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Weapons of Mass Destruction (WMD)


509th Bomb Wing

The 509th Bomb Wing has historical roots to its World War II ancestor, the 509th Composite Group commanded by Paul W. Tibbets. Tibbets was a World War II bomber pilot of unparalleled fame. Tibbets led the initial B-17 bombing raids in North Africa. Assigned to Twelfth Air Force next, he remained in North Africa until March 1943, and then returned to the United States. When Tibbets returned from Algiers, Algeria, he was put in charge of training pilots for the B-29 program. By late 1943 Manhattan Project scientists were confident enough to tell the Army Air Forces (AAF) to begin preparing for the atomic bomb's use. At that time, the AAF decided that the B-29 Superfortress aircraft would be the delivery vehicle. It also selected one of its most able aviators, Col. Tibbets -- age 29 -- to form and train a group devoted solely to dropping the device. He was soon sent to work on the B-29 program and to train the strike force for the atomic bomb program.

In short order, the colonel selected the 393d Bombardment Squadron (BMS) as the core of the new group. Then he selected the remote Wendover Army Air Field (AAFld), Utah, as the training site. In September 1944, Colonel Tibbets moved the squadron to Wendover. A few short months later, on Dec. 9, 1944, the AAF constituted (created) the squadron's parent unit, the 509th Composite Group. The 509th Composite Wing was activated on 17 December 1944 at Wendover, Utah.

The "Silver Plate" project was the code name of the pilot and crew training program for the coming World War II atomic missions. Fifteen specially-modified Boeing B-29 Superfortress bombers were prepared for "special weapons" delivery. This was the first USAAF bombardment group to be organized, equipped, and trained for atomic warfare. The aircrews of the 509th Composite Group were engaged in intensive training under a cloak of secrecy. During these exhaustive times, Colonel Tibbets emphasized high-altitude flying, long-range navigation and the use of radar. The training program was designed specifically to prepare the crews for a high altitude release of the bomb, including an escape maneuver that would avoid the shock wave that could damage or destroy the aircraft. A 10,000 pound bomb loaded with high explosives was dropped. Nicknamed "pumpkin" bombs because of their shape and orange color, these were the same size and shape as the actual "fat man" atomic bomb dropped at Nagasaki. From November 1944 to June 1945 they trained continually for the first atomic bomb drop. On 26 April 1945, Colonel Tibbets declared the group ready and moved to its new home, North Field, Tinian, the Marianas, only 1,450 miles from Tokyo. By June 1945, the entire group had arrived and once again, it entered a period of intense training.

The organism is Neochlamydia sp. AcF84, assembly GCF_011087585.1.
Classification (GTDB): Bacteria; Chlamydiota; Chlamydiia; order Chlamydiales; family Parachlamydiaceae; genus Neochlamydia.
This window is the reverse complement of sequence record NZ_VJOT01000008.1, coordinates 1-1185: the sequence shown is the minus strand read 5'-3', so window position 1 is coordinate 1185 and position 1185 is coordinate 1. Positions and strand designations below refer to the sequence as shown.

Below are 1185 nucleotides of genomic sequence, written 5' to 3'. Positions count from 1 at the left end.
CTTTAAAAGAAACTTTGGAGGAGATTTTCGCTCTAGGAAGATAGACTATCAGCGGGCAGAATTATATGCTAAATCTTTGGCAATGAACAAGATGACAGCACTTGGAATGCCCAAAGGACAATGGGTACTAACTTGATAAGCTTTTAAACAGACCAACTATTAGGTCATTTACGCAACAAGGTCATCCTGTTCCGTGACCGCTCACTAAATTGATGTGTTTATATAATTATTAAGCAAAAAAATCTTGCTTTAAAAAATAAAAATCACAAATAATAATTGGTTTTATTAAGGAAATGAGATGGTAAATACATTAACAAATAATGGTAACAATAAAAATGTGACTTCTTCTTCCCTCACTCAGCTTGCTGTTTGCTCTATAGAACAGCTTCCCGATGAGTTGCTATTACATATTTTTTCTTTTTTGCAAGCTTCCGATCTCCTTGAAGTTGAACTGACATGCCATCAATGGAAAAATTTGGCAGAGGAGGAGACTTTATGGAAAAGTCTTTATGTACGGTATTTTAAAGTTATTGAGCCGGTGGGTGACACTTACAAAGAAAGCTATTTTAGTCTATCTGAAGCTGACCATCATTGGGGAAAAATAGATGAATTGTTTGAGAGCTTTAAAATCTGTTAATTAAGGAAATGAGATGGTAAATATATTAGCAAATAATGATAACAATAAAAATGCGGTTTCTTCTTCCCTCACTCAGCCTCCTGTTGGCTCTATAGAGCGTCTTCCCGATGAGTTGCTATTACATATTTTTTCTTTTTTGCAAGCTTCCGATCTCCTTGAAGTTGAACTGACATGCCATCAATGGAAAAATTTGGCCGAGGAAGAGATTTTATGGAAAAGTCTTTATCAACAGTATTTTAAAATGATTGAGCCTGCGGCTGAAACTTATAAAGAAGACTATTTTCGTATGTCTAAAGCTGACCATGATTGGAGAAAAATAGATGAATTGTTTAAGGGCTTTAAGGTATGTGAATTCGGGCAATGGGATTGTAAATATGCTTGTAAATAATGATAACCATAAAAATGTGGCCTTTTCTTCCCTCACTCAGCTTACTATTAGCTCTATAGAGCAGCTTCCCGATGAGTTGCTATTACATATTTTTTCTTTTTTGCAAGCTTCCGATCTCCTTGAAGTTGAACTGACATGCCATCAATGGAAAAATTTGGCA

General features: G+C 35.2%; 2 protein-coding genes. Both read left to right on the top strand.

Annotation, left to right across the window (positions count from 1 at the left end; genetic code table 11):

On 6 August 1945 a B-29 Superfortress from the 509th Composite Group, the "Enola Gay," piloted by Group Commander Colonel Tibbets, dropped the first atomic bomb on Hiroshima, Japan. Three days later another B-29, "Bock's Car," piloted by 393rd Squadron Commander Major Sweeney, dropped a second atomic bomb on Nagasaki, Japan. Both cities were completely devastated by the blasts, and Japan announced its unconditional surrender the following day.

President Truman announced the unconditional surrender of the Japanese on 14 August 1945, and Allied occupation troops began to arrive in Japan two weeks later. Representatives from Japan signed the articles of surrender on the deck of the American battleship USS Missouri in Tokyo Bay on 2 September 1945. The bloodshed of World War II was finally over.

Upon returning to the United States in late 1945, the group was assigned to Roswell Army Air Base, N.M. It became the core of the newly created Strategic Air Command. In August 1946, the redesignated 509th Bombardment Group returned to the Pacific to participate in Operation Crossroads. During this operation, the B-29 "Dave's Dream" dropped an atomic bomb on an armada of obsolete and captured ships moored off the Bikini Atoll.

SAC activated the 509th Bombardment Wing at Roswell on Nov. 17, 1947, and assigned the bombardment group to the wing. The bombardment group was inactivated five years later with its lineage and honors transferred to the wing. In June 1948, the the 509th Bombardment Wing sent aircraft and crews to the first SAC Bombing Competition. Although it performed well, the 509th did not win the overall award (later called the Fairchild Trophy). Still, 1st Lt. Milton J. Jones and his crew won accolades as the Best Crew.